While many economists tried to explain away the 0.8 percent drop in January retail sales as simply a reflection of falling gasoline prices, Lance Roberts, a partner at STA Wealth Management
, sees more to it than that.
"The current level of retail sales is suggesting that the economic environment is significantly weaker than headlines would suggest," he writes in a commentary. "It also suggests that a 5.7 percent unemployment rate is likely not reality."
The economy grew 2.4 percent last year, the highest rate since 2010. "While I am not suggesting that the economy is on the verge of an immediate recession, I am suggesting that the 'conundrum' between lower gasoline prices and retail sales is not really one at all," Roberts says.
"The real story behind the weakness in retail sales suggests that something is amiss within the broader economic backdrop. When combined with the deterioration in earnings, the risk of a 'gotcha' moment in the market has risen markedly."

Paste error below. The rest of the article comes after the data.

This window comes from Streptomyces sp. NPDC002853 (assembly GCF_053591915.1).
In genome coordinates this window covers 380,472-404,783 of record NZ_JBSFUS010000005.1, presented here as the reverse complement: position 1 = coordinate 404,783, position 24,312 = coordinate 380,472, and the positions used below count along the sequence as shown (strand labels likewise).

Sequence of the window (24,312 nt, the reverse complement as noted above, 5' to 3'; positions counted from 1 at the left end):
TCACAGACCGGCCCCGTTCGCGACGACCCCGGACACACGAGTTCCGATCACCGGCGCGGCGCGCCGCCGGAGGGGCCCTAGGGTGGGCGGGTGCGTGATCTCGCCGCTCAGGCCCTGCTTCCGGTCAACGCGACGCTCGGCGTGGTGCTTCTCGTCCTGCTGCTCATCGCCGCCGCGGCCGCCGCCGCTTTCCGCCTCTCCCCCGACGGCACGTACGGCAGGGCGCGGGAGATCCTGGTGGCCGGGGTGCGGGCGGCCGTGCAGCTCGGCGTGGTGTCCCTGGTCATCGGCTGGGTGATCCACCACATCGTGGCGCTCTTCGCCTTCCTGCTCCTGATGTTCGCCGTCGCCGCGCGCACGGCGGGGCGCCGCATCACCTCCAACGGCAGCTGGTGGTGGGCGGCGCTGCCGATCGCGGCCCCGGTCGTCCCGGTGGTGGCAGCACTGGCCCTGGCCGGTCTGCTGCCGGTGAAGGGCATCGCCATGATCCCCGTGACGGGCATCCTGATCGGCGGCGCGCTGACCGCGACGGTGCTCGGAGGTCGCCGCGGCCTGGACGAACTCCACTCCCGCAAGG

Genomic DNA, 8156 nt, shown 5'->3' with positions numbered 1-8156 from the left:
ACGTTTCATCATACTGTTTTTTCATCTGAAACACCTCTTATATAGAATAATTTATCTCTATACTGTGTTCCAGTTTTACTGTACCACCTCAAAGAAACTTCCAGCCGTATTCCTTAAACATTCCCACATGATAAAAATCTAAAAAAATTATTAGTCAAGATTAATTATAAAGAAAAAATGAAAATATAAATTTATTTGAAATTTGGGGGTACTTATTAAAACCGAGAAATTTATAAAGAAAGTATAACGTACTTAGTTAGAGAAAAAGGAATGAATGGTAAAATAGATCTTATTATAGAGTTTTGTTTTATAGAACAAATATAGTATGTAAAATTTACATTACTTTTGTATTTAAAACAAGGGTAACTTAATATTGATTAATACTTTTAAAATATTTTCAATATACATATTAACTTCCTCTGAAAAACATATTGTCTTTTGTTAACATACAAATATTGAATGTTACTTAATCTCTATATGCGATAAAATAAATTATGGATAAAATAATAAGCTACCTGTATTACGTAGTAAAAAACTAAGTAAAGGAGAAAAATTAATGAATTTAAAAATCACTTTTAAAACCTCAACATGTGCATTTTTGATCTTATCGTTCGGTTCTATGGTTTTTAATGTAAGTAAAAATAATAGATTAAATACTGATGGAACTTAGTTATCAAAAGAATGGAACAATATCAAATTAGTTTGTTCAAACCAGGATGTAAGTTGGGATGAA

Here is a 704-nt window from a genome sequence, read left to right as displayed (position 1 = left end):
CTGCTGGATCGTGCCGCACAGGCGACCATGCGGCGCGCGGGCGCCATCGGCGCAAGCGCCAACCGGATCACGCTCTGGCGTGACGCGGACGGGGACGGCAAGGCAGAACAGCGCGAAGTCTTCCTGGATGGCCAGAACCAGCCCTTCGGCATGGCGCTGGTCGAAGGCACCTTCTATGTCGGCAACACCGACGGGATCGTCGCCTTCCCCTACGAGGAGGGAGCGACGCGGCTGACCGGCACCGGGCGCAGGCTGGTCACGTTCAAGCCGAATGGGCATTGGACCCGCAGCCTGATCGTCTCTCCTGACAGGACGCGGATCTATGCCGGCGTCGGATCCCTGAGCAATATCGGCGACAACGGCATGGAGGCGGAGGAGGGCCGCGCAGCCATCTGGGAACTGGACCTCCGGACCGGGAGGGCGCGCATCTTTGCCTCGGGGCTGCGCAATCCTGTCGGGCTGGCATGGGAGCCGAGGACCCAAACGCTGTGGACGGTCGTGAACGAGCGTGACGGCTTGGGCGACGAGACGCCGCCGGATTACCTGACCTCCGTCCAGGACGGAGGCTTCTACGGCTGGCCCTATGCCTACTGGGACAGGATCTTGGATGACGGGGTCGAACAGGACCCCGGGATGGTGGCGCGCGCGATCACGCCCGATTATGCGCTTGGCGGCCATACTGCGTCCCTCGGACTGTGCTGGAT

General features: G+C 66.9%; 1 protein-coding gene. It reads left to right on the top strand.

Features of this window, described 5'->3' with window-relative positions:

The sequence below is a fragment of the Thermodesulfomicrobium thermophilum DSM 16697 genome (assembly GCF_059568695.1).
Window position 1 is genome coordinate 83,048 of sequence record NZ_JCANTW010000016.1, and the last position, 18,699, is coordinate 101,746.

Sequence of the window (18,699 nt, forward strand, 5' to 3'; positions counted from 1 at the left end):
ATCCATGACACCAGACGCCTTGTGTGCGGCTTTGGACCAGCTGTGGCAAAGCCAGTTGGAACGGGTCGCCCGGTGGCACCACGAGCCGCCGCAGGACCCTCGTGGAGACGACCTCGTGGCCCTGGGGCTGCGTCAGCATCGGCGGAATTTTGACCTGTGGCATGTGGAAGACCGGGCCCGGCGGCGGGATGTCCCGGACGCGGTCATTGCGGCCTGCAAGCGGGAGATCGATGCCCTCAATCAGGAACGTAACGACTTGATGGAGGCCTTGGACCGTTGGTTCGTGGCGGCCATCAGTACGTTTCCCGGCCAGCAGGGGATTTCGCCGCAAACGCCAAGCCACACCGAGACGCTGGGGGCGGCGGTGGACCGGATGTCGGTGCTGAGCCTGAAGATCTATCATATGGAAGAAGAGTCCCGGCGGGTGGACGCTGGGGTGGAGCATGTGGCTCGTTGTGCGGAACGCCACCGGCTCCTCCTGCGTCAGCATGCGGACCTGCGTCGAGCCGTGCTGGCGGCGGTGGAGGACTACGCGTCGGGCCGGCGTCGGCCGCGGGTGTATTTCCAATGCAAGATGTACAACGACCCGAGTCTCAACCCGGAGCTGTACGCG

Average hourly wages rose only 1.7 percent last year, the lowest 12-month increase since October 2012.
Meanwhile, productivity, which measures output per hour worked, slumped an annualized 1.8 percent in the fourth quarter and climbed only 0.8 percent for 2014 as a whole. That pales in comparison to average annual productivity growth of 2.2 percent since 1947.
"It's a major problem," Robert Atkinson, president of the Information Technology and Innovation Foundation, tells USA Today
. Weak productivity hampers corporate profits and wage growth.
And the 391 S&P 500 companies that reported fourth-quarter earnings through last week registered blended profit growth of only 3.1 percent, FactSet reports.
Some experts point at slow business investment to explain the drop in productivity growth. "We have turned into a society that is myopically focused on the short term," Atkinson says.
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